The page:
Part of the Elgin Marbles frieze at the British Museum
Recently, the Elgin Marbles have been in the news once again, as the question of their proper ownership is debated. These sculptures, also known as the Parthenon Marbles, are from Ancient Greek: they were part of the Parthenon in the Acropolis of Athens and date to the 5th century BC. They are not, however, to be found in the Acropolis Museum of Athens; they are on display at the British Museum, London, having been taken from Greece by the 7th Earl of Elgin in the early 19th century and sold to the government.
For almost 200 years, Greece has been calling for the Elgin Marbles to be returned and reunited with the rest of the Parthenon frieze. The British government, though, has refused to do so.
The Elgin Marbles are far from the only artefacts whose ownership is hotly debated. Another such artefact is also found in the British Museum: the Rosetta Stone. This stele is an immensely important Egyptian artefact, having allowed Jean-François Champollion, in 1832, to decipher hieroglyphics and thus enable Egyptologists to unlock the secrets of the Ancient Egyptians.
The Rosetta Stone
It was soldiers of Napoleon who first found the stone, and when the British defeated the French in Egypt in 1801 they took the stone back to England, where it has been on display at the museum since 1802. Since the early 2000s, Egypt has requested the return of this precious artefact – along with other important ones, like the bust of Nefertiti in the Neues Museum, Berlin and the Dendera Temple Zodiac in the Louvre, Paris.
Bust of Nefertiti
The Dendera zodiac
What are the arguments in favour of repatriation of artefacts like the Elgin Marbles and the Rosetta Stone? Well, of course there is the significant cultural value of a country owning artefacts from its own heritage, of bringing them home. There is also the issue of whether the artefact in question was obtained legally or was ‘looted’ by colonialists. In the case of the Elgin Marbles, for example, Elgin was adamant that he had been given permission to take the marbles by the government ruling Greece at the time, and yet some of his contemporaries did not see the acquisition as valid. In his poem Childe Harold’s Pilgrimage, the peer and poet Lord Byron wrote:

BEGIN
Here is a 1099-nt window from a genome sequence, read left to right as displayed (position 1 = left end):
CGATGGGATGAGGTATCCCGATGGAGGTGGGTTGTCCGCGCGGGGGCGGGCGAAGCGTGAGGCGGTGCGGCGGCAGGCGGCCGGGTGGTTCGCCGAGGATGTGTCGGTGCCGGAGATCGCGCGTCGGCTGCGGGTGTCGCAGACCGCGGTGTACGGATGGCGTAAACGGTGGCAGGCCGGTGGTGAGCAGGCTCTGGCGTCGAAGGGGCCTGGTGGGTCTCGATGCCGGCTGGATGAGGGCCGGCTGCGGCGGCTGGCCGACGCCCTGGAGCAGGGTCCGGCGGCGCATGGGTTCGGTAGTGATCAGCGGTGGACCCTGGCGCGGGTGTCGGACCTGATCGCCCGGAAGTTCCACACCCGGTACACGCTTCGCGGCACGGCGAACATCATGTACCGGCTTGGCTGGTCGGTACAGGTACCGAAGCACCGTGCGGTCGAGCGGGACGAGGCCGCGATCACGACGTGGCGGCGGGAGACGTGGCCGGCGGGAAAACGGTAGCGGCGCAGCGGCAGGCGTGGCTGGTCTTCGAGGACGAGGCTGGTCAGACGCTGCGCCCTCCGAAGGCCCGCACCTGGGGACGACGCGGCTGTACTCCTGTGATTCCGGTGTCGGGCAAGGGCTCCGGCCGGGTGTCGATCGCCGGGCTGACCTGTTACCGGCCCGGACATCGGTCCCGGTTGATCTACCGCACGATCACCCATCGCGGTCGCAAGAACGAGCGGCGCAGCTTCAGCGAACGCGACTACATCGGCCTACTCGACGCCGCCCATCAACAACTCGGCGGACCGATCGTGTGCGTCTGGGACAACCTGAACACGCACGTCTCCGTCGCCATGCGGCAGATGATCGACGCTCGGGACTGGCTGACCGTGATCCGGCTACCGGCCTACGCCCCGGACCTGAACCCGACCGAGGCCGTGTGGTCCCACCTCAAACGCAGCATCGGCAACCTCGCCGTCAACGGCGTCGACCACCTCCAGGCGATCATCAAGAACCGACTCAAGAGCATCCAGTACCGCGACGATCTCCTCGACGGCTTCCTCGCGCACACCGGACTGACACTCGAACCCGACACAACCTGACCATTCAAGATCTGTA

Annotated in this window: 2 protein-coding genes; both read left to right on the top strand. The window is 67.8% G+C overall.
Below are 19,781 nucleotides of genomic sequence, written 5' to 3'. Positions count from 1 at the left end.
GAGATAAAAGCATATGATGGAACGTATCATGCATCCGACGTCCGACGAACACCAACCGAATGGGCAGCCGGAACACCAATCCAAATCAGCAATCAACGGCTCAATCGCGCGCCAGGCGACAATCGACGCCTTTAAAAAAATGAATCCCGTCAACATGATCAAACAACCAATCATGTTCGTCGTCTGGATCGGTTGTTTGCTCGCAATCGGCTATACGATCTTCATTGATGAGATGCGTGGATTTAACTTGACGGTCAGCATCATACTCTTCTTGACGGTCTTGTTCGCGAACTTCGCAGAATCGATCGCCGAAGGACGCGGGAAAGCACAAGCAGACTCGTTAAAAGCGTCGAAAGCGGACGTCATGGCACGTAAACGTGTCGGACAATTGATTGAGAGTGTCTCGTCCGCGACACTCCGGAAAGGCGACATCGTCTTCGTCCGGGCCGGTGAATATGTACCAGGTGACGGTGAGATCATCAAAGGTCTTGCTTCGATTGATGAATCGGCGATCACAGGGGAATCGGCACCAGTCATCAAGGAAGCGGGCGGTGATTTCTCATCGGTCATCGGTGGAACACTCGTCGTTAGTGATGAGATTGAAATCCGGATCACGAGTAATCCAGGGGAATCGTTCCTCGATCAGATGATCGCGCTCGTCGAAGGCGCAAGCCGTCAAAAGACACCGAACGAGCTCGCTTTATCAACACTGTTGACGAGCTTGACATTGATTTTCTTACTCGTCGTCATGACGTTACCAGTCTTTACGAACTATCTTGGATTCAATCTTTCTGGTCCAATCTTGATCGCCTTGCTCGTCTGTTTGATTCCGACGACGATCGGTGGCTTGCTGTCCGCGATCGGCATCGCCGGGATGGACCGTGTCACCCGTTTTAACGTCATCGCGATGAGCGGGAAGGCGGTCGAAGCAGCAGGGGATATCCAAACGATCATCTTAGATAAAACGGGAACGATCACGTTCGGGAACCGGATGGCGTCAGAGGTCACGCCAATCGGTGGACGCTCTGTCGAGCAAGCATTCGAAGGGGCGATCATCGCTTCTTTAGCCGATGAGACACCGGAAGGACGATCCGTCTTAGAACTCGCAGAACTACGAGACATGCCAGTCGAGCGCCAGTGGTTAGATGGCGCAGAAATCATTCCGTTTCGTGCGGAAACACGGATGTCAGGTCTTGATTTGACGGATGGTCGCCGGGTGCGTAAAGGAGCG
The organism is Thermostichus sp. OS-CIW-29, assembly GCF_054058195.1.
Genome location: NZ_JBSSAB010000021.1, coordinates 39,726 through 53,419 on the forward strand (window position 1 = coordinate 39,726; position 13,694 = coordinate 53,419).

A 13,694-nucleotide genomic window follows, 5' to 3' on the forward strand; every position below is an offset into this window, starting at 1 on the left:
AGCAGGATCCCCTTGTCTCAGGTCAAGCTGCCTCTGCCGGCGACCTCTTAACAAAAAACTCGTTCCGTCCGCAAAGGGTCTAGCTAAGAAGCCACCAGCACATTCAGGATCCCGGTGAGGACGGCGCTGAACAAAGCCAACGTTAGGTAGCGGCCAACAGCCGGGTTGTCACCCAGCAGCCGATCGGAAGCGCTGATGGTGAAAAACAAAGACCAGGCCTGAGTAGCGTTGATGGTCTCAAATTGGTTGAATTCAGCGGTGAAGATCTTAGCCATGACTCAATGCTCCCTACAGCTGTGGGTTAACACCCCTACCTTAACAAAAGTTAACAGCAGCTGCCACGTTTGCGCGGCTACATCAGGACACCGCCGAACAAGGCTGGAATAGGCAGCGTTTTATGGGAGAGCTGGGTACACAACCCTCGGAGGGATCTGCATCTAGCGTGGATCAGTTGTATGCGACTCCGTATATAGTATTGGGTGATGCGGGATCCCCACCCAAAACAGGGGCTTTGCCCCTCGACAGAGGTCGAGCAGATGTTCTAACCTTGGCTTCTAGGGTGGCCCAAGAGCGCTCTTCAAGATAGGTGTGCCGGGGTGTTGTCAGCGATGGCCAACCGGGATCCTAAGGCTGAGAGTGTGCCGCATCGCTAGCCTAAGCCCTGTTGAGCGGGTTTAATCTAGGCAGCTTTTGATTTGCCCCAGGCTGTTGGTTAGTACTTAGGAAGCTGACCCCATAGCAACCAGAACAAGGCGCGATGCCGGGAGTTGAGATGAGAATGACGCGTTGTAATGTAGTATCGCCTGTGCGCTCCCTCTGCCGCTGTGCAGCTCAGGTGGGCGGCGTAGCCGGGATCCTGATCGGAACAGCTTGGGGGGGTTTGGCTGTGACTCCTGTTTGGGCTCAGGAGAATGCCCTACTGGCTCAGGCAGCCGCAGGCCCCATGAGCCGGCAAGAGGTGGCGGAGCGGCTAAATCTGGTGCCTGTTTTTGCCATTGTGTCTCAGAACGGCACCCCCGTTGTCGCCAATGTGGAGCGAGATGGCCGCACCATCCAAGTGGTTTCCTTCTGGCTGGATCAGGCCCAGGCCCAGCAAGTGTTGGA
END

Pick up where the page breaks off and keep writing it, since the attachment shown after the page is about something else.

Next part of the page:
Dull is the eye that will not weep to see
Thy walls defaced, thy mouldering shrines removed
By British hands, which it had best behoved
To guard those relics ne’er to be restored.
Curst be the hour when from their isle they roved,
And once again thy hapless bosom gored,
And snatch’d thy shrinking gods to northern climes abhorred!
According to the BBC, a recent poll of British people found that 16 per cent believe the Marbles should remain in Britain, while 54 per cent think they should be returned to Greece. Former culture minister Lord Vaizey is heading a new advisory body whose aim is to return the Elgin Marbles to Greece – and yet to do so would mean changing British law, and the government is opposed to this.
Why oppose the repatriation of precious artefacts? It largely comes down to taking the view that many museums have a broad remit to help us learn about world history – not just the history of our own country. If you repatriated all artefacts to their country of origin, a museum would be narrow in focus, and learning about other cultures and peoples would be out of reach for all but those who can travel widely.
In 2002, a joint statement was issued by leading museums around the world, including the ‘Big Five’: the British Museum, London; the Metropolitan Museum of Art, New York; the Louvre, Paris; the Hermitage, Saint Petersburg; and the State museums of Berlin. In their ‘Declaration on the importance and value of universal museums’, they wrote:
[W]e should acknowledge that museums serve not just the citizens of one nation but the people of every nation. Museums are agents in the development of culture, whose mission is to foster knowledge by a continuous process of reinterpretation. Each object contributes to that process. To narrow the focus of museums whose collections are diverse and multi-faceted would therefore be a disservice to all visitors.
The Elgin Marbles at the British Museum attract 6 million visitors per year
Some also argue that artefacts that have been in a country for a long time become part of the cultural heritage of that country. The poet Keats, for example, visited the British Museum, saw the Elgin Marbles, and was inspired to write his poem ‘On Seeing the Elgin Marbles’.
There is also the argument that ancient relics like the Elgin Marbles and the Rosetta Stone are not Greek or Egyptian, but belong to us all. On the subject of the Elgin Marbles, the Trustees of the British Museum stated:
[T]he sculptures are part of everyone’s shared heritage and transcend cultural boundaries. The Trustees remain convinced that the current division allows different and complementary stories to be told about the surviving sculptures, highlighting their significance for world culture and affirming the universal legacy of ancient Greece.
On both sides of the debate people argue with great passion, for the artefacts in question are of such historical and cultural significance.
What is your opinion on repatriating artefacts? I would love to hear your thoughts.
Picture credits: 1) Mark Higgins/Shutterstock; 2) Hans Hillewaert/Wikipedia; 3) Philip Pikart/Wikipedia; 4) public domain/Wikipedia; 5) Nicolas Economou/Shutterstock.